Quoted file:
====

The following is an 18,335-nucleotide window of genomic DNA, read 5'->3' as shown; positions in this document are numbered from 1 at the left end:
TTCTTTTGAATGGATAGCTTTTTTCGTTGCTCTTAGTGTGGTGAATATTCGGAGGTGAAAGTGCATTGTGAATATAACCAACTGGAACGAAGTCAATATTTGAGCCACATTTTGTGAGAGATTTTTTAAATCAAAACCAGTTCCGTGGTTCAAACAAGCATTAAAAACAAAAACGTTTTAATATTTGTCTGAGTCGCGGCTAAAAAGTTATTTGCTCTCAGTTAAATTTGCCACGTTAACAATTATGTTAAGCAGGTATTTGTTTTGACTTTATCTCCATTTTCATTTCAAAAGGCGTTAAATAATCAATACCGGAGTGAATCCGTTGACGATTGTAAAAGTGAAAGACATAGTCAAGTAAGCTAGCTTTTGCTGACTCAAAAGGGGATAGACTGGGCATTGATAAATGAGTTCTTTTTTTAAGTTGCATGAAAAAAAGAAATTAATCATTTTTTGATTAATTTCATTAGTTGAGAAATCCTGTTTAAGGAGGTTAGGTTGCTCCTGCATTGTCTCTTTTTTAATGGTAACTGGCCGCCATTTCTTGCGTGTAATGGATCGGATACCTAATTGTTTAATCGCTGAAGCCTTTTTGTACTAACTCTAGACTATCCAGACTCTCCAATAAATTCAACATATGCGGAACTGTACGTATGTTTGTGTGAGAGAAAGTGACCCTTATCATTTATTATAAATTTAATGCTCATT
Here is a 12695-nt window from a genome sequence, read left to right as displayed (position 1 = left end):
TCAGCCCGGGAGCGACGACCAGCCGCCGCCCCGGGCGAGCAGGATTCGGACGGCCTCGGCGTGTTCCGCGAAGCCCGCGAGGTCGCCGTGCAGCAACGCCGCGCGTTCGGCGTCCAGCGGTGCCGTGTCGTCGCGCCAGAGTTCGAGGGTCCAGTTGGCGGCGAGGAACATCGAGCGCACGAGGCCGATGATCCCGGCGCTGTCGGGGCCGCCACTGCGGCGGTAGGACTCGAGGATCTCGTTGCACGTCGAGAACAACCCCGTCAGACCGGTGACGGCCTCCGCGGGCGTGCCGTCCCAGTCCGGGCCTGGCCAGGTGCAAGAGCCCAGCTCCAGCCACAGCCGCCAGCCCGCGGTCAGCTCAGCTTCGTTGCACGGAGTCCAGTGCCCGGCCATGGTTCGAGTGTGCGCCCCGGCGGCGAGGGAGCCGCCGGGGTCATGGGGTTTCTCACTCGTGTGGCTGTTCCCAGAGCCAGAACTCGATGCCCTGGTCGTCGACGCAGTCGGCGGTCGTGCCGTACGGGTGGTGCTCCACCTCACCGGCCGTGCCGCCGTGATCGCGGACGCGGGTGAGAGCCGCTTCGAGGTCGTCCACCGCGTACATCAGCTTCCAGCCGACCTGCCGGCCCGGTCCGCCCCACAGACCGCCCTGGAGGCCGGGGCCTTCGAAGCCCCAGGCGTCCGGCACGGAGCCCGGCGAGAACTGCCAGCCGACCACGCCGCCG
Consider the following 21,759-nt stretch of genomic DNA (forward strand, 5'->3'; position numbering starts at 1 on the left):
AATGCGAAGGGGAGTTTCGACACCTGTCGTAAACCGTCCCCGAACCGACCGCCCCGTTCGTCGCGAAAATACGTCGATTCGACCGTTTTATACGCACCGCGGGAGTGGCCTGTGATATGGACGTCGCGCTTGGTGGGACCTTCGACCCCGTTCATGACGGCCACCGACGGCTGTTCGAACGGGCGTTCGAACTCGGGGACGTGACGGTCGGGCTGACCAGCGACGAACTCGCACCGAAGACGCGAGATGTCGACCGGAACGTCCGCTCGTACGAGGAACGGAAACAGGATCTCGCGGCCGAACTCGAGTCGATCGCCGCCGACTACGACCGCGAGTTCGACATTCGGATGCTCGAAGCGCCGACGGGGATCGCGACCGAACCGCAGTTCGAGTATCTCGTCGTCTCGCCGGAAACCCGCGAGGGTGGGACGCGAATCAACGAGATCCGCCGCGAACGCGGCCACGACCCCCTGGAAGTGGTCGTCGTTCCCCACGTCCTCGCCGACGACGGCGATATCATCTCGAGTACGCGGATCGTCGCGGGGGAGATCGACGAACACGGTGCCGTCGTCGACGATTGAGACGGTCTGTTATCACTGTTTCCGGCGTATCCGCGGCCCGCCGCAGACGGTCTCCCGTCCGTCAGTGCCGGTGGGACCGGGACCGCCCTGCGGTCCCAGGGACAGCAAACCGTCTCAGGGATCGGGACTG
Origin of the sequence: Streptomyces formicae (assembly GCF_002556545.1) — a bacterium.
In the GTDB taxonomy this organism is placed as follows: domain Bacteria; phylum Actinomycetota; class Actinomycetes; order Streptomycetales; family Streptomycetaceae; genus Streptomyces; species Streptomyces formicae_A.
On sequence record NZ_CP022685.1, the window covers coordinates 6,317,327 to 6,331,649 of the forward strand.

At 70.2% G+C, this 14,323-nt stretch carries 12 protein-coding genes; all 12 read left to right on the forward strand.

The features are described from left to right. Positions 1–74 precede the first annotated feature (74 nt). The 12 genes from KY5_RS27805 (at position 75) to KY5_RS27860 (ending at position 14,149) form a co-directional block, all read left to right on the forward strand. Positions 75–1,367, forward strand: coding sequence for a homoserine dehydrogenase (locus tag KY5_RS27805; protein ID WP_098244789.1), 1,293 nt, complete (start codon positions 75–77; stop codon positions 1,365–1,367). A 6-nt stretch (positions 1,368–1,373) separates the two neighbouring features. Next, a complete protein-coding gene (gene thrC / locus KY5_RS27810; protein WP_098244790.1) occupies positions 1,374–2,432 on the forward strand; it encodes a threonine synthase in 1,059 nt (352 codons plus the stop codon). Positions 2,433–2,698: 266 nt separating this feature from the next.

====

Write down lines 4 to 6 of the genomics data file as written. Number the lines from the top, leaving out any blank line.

TCAGCCCGGGAGCGACGACCAGCCGCCGCCCCGGGCGAGCAGGATTCGGACGGCCTCGGCGTGTTCCGCGAAGCCCGCGAGGTCGCCGTGCAGCAACGCCGCGCGTTCGGCGTCCAGCGGTGCCGTGTCGTCGCGCCAGAGTTCGAGGGTCCAGTTGGCGGCGAGGAACATCGAGCGCACGAGGCCGATGATCCCGGCGCTGTCGGGGCCGCCACTGCGGCGGTAGGACTCGAGGATCTCGTTGCACGTCGAGAACAACCCCGTCAGACCGGTGACGGCCTCCGCGGGCGTGCCGTCCCAGTCCGGGCCTGGCCAGGTGCAAGAGCCCAGCTCCAGCCACAGCCGCCAGCCCGCGGTCAGCTCAGCTTCGTTGCACGGAGTCCAGTGCCCGGCCATGGTTCGAGTGTGCGCCCCGGCGGCGAGGGAGCCGCCGGGGTCATGGGGTTTCTCACTCGTGTGGCTGTTCCCAGAGCCAGAACTCGATGCCCTGGTCGTCGACGCAGTCGGCGGTCGTGCCGTACGGGTGGTGCTCCACCTCACCGGCCGTGCCGCCGTGATCGCGGACGCGGGTGAGAGCCGCTTCGAGGTCGTCCACCGCGTACATCAGCTTCCAGCCGACCTGCCGGCCCGGTCCGCCCCACAGACCGCCCTGGAGGCCGGGGCCTTCGAAGCCCCAGGCGTCCGGCACGGAGCCCGGCGAGAACTGCCAGCCGACCACGCCGCCG
Consider the following 21,759-nt stretch of genomic DNA (forward strand, 5'->3'; position numbering starts at 1 on the left):
AATGCGAAGGGGAGTTTCGACACCTGTCGTAAACCGTCCCCGAACCGACCGCCCCGTTCGTCGCGAAAATACGTCGATTCGACCGTTTTATACGCACCGCGGGAGTGGCCTGTGATATGGACGTCGCGCTTGGTGGGACCTTCGACCCCGTTCATGACGGCCACCGACGGCTGTTCGAACGGGCGTTCGAACTCGGGGACGTGACGGTCGGGCTGACCAGCGACGAACTCGCACCGAAGACGCGAGATGTCGACCGGAACGTCCGCTCGTACGAGGAACGGAAACAGGATCTCGCGGCCGAACTCGAGTCGATCGCCGCCGACTACGACCGCGAGTTCGACATTCGGATGCTCGAAGCGCCGACGGGGATCGCGACCGAACCGCAGTTCGAGTATCTCGTCGTCTCGCCGGAAACCCGCGAGGGTGGGACGCGAATCAACGAGATCCGCCGCGAACGCGGCCACGACCCCCTGGAAGTGGTCGTCGTTCCCCACGTCCTCGCCGACGACGGCGATATCATCTCGAGTACGCGGATCGTCGCGGGGGAGATCGACGAACACGGTGCCGTCGTCGACGATTGAGACGGTCTGTTATCACTGTTTCCGGCGTATCCGCGGCCCGCCGCAGACGGTCTCCCGTCCGTCAGTGCCGGTGGGACCGGGACCGCCCTGCGGTCCCAGGGACAGCAAACCGTCTCAGGGATCGGGACTG